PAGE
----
ventions and care targeting the spiritual, existential, psychiatric, and psychosocial distress they precipitate.

Negotiating management of physical symptoms at the end of life is often complex: the first issue is dealing with the meaning of the transition from curative to palliative care. This requires sensitive communication by the physician with opportunity for participation of supportive disciplines that can more fully address the concerns of patients and families.

In addition, medical management for the dying patient is complicated by the interaction of the symptoms of disease and the fact that treatments may produce relief or introduce new problems; for example, analgesics cause troubling constipation. Patient education is an essential component of care to ensure a collaborative approach to symptom management. Clinical practice guidelines usually consider a single symptom in isolation; thus, a guideline addressing a single symptom may apply less well because it fails to take into account many coexisting symptoms. Care of the dying requires creative problem solving, as well as the development of clinical guidelines to address this level of complexity. Palliative treatment should be just as aggressively approached as curative treatment. Many patients’ greatest fear is of abandonment, of hearing the echoing words of a physician telling them that there is nothing more that can be done. In fact, treatment of the dying patient continues to the moment of death and beyond, by interventions to assist family members with their grief.

One imperative is improved doctor-patient-family communication about symptoms and more collaborative efforts at symptom management. Uncertainty about the cause of symptoms or what they may signify, fear of future symptoms and worry that symptom control will be inadequate contribute substantially to patients’ and families’ distress. Many fear unbearable and poorly treated pain and respiratory distress in the final days and hours. Clinicians could be helpful by describing the dying process to patients and families in terms of reassurances about comfort and relief of symptoms. Loved ones usually view Cheyne-Stokes respirations as indicators of substantial discomfort and pain or fear that a gurgling sound indicates the patient is drowning, despite the fact that most patients are no longer conscious in this final stage of dying. Adequate preparation of patient and family about the dying process and anticipated symptoms is essential and must begin with showing a willingness to discuss these matters and address fears and concerns. Treatment of distress caused by fear of potentially uncontrolled physical symptoms will significantly improve quality of life. The public issue that has arisen regarding requests for physician-assisted suicide is prompted considerably by the widespread fear of overwhelming pain and its inadequate control in the care of dying patients (Chochinov and Breitbart, 2000; Sachs et al., 1995).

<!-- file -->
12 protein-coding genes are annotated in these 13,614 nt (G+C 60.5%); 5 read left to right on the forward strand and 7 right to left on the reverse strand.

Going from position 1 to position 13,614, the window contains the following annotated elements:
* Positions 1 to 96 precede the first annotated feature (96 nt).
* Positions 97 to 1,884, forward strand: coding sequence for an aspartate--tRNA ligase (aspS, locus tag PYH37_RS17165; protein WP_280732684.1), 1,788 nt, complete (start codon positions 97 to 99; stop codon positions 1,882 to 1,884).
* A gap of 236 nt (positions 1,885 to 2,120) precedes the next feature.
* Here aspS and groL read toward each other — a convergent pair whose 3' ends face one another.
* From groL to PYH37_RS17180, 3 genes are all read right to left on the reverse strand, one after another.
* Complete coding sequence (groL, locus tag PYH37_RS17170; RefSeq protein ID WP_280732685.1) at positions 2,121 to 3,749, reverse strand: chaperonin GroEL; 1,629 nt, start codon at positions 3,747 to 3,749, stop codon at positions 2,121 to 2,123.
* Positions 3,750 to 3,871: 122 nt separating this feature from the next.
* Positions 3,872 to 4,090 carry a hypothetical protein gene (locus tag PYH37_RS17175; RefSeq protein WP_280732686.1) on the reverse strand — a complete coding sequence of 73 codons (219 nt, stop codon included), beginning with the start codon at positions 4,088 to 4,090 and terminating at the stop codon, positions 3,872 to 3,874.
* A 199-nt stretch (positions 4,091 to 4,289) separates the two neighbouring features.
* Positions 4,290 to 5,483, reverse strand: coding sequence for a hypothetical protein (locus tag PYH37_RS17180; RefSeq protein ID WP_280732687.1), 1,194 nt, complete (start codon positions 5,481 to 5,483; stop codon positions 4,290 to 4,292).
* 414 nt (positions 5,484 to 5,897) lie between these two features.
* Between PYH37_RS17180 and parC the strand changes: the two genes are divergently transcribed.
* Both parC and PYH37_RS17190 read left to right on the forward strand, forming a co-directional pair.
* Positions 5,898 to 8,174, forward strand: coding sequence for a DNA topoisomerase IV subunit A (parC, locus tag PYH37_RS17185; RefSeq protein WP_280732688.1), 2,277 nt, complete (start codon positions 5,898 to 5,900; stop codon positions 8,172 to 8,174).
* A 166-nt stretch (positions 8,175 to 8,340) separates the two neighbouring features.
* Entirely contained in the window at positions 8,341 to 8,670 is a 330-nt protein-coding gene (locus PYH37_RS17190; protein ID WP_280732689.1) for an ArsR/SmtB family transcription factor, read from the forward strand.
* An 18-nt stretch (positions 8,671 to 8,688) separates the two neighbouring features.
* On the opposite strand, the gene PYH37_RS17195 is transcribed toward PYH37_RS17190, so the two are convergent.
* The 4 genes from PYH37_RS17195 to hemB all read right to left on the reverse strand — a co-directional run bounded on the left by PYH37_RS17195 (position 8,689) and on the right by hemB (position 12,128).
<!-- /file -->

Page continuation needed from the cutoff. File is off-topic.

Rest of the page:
In addition, psychological, social, and existential or spiritual distress

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